Sad·du·cee (săjə-sē′, sădyə-)
A member of a priestly, aristocratic Jewish sect founded in the second century BC that accepted only the written Mosaic law and that ceased to exist after the destruction of the Temple in AD 70.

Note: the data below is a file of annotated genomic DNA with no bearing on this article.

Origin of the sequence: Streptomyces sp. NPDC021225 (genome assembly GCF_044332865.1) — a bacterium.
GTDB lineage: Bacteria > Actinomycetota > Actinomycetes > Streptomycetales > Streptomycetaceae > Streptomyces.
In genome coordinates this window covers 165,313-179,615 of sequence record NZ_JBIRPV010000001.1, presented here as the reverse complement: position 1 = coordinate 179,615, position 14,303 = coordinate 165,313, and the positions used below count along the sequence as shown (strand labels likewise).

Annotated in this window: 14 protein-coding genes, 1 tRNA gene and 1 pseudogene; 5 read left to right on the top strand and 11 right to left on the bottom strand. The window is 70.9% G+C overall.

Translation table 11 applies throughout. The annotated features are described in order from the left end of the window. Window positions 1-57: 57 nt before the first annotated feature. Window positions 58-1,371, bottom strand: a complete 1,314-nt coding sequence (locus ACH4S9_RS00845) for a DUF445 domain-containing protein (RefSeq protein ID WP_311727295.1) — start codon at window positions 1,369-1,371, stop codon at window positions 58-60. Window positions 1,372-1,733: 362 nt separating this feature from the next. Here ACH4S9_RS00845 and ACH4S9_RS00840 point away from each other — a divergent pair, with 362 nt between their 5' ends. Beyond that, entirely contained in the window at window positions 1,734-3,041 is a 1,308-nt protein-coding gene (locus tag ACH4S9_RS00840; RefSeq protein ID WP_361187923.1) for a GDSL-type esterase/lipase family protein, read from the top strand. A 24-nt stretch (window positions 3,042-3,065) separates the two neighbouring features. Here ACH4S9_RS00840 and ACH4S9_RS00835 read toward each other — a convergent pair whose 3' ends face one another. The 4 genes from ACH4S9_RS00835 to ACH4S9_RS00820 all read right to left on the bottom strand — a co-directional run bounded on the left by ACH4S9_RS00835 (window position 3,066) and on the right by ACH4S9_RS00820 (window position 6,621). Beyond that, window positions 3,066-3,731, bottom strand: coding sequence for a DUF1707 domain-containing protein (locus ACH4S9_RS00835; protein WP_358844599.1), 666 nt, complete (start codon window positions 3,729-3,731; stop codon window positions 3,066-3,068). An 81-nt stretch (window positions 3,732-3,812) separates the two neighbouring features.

[Middle English Saducee, from Old English Sadducēas, Sadducees, from Late Latin Sadducaeī, from Greek Saddoukaioi, from Mishnaic Hebrew ṣədûqî, after ṣādôq, Zadok, high priest in the time of David and Solomon, from ṣādôq, just, righteous, from ṣādaq, to be just; see ṣdq in the Appendix of Semitic roots.]
Sad′du·cean (-sēən) adj.
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